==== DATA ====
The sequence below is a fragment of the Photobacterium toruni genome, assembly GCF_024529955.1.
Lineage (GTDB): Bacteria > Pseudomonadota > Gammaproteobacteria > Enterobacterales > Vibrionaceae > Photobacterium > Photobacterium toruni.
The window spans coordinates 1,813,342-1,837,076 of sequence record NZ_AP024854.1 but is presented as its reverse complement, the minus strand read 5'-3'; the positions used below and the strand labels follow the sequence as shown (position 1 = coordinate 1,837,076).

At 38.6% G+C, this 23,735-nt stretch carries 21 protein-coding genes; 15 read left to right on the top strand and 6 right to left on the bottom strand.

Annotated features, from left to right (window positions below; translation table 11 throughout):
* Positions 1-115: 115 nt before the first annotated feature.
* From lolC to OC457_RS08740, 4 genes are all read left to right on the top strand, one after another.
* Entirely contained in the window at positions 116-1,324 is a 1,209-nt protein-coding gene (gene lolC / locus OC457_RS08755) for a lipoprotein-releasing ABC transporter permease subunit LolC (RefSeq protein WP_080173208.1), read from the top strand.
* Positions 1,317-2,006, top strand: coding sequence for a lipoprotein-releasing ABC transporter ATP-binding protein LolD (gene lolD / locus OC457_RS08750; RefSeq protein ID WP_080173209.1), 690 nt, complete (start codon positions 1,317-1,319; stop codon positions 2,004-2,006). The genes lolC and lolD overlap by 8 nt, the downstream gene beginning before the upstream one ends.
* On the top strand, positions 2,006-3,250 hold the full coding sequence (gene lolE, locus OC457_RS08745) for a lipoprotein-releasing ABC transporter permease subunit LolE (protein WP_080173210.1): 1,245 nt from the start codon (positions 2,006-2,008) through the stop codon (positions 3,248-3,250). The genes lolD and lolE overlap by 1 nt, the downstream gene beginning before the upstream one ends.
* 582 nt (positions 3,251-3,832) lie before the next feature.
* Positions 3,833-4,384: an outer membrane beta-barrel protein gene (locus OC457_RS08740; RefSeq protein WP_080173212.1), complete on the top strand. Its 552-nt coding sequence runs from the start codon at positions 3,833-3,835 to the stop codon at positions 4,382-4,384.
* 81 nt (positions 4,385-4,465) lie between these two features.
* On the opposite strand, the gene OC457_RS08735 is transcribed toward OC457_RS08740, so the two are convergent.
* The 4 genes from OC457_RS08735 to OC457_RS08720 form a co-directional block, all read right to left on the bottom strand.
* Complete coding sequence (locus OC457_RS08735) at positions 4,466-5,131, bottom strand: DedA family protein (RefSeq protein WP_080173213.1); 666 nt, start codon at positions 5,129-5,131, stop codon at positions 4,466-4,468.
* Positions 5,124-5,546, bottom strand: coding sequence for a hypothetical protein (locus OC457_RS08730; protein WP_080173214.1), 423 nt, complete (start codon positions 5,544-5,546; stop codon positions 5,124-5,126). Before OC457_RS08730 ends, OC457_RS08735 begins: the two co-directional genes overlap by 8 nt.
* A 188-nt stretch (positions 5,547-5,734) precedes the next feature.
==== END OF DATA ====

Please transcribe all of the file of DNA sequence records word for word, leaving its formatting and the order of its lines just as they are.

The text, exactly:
The sequence below is a fragment of the Photobacterium toruni genome, assembly GCF_024529955.1.
Lineage (GTDB): Bacteria > Pseudomonadota > Gammaproteobacteria > Enterobacterales > Vibrionaceae > Photobacterium > Photobacterium toruni.
The window spans coordinates 1,813,342-1,837,076 of sequence record NZ_AP024854.1 but is presented as its reverse complement, the minus strand read 5'-3'; the positions used below and the strand labels follow the sequence as shown (position 1 = coordinate 1,837,076).

At 38.6% G+C, this 23,735-nt stretch carries 21 protein-coding genes; 15 read left to right on the top strand and 6 right to left on the bottom strand.

Annotated features, from left to right (window positions below; translation table 11 throughout):
* Positions 1-115: 115 nt before the first annotated feature.
* From lolC to OC457_RS08740, 4 genes are all read left to right on the top strand, one after another.
* Entirely contained in the window at positions 116-1,324 is a 1,209-nt protein-coding gene (gene lolC / locus OC457_RS08755) for a lipoprotein-releasing ABC transporter permease subunit LolC (RefSeq protein WP_080173208.1), read from the top strand.
* Positions 1,317-2,006, top strand: coding sequence for a lipoprotein-releasing ABC transporter ATP-binding protein LolD (gene lolD / locus OC457_RS08750; RefSeq protein ID WP_080173209.1), 690 nt, complete (start codon positions 1,317-1,319; stop codon positions 2,004-2,006). The genes lolC and lolD overlap by 8 nt, the downstream gene beginning before the upstream one ends.
* On the top strand, positions 2,006-3,250 hold the full coding sequence (gene lolE, locus OC457_RS08745) for a lipoprotein-releasing ABC transporter permease subunit LolE (protein WP_080173210.1): 1,245 nt from the start codon (positions 2,006-2,008) through the stop codon (positions 3,248-3,250). The genes lolD and lolE overlap by 1 nt, the downstream gene beginning before the upstream one ends.
* 582 nt (positions 3,251-3,832) lie before the next feature.
* Positions 3,833-4,384: an outer membrane beta-barrel protein gene (locus OC457_RS08740; RefSeq protein WP_080173212.1), complete on the top strand. Its 552-nt coding sequence runs from the start codon at positions 3,833-3,835 to the stop codon at positions 4,382-4,384.
* 81 nt (positions 4,385-4,465) lie between these two features.
* On the opposite strand, the gene OC457_RS08735 is transcribed toward OC457_RS08740, so the two are convergent.
* The 4 genes from OC457_RS08735 to OC457_RS08720 form a co-directional block, all read right to left on the bottom strand.
* Complete coding sequence (locus OC457_RS08735) at positions 4,466-5,131, bottom strand: DedA family protein (RefSeq protein WP_080173213.1); 666 nt, start codon at positions 5,129-5,131, stop codon at positions 4,466-4,468.
* Positions 5,124-5,546, bottom strand: coding sequence for a hypothetical protein (locus OC457_RS08730; protein WP_080173214.1), 423 nt, complete (start codon positions 5,544-5,546; stop codon positions 5,124-5,126). Before OC457_RS08730 ends, OC457_RS08735 begins: the two co-directional genes overlap by 8 nt.
* A 188-nt stretch (positions 5,547-5,734) precedes the next feature.